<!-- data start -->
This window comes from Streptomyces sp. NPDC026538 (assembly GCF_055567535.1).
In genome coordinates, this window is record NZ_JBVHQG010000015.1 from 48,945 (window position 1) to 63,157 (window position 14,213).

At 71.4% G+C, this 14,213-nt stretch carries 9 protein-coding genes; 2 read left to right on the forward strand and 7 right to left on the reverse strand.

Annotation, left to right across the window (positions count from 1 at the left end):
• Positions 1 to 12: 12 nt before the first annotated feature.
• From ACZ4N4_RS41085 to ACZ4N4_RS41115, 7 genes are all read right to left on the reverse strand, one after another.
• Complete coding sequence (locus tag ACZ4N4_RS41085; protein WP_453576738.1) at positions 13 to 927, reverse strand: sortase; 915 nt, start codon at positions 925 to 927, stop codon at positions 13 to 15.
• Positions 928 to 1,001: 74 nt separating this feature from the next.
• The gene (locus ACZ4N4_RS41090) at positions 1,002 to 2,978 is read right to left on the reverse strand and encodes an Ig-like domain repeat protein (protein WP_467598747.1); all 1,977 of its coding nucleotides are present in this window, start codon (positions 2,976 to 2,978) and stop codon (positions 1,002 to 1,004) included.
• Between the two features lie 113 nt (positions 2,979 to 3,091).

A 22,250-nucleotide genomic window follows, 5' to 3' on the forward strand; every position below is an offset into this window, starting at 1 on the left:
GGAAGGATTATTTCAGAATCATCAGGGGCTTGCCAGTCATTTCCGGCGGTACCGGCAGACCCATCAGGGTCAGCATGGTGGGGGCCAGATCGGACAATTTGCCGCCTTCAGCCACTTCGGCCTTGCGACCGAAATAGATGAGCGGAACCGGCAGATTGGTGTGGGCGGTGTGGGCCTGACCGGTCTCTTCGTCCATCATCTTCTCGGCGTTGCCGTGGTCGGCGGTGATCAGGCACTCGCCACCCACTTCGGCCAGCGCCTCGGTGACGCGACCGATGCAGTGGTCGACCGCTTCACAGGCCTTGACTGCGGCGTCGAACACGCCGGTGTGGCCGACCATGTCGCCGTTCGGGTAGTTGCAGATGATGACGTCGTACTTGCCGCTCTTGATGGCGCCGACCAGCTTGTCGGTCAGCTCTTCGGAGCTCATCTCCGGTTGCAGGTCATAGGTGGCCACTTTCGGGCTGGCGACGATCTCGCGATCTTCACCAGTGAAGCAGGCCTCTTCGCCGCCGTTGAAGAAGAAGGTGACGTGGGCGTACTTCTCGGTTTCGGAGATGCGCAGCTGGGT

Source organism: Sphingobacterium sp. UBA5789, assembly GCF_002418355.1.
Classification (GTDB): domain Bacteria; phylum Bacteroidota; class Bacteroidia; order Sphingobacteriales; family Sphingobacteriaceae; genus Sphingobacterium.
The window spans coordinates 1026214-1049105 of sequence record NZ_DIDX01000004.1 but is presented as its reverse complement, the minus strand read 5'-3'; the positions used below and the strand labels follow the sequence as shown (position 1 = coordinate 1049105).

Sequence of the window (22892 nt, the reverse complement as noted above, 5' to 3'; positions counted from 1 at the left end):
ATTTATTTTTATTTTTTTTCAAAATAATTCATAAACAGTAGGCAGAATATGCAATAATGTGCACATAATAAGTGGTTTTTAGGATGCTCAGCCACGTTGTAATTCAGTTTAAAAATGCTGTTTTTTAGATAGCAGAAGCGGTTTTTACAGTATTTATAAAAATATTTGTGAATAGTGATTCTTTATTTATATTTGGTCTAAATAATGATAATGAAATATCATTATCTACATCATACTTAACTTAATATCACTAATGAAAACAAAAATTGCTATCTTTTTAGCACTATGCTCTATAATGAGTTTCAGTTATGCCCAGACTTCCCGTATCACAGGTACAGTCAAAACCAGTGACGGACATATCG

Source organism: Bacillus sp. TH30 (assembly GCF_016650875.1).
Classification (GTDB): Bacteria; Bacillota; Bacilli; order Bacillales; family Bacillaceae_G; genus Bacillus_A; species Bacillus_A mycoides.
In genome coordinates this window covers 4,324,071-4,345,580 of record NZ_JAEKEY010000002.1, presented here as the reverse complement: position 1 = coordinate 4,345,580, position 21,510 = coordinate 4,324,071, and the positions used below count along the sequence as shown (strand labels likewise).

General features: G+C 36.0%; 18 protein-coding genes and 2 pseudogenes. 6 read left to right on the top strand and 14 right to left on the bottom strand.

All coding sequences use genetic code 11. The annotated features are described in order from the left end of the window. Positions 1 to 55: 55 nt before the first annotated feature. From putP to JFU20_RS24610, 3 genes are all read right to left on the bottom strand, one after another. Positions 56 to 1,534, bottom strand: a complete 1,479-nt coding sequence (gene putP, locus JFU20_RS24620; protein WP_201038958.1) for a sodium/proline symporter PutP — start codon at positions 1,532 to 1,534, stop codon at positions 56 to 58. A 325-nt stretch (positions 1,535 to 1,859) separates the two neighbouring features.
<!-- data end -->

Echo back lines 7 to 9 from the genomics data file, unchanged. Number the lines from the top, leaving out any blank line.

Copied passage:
• Complete coding sequence (locus tag ACZ4N4_RS41085; protein WP_453576738.1) at positions 13 to 927, reverse strand: sortase; 915 nt, start codon at positions 925 to 927, stop codon at positions 13 to 15.
• Positions 928 to 1,001: 74 nt separating this feature from the next.
• The gene (locus ACZ4N4_RS41090) at positions 1,002 to 2,978 is read right to left on the reverse strand and encodes an Ig-like domain repeat protein (protein WP_467598747.1); all 1,977 of its coding nucleotides are present in this window, start codon (positions 2,976 to 2,978) and stop codon (positions 1,002 to 1,004) included.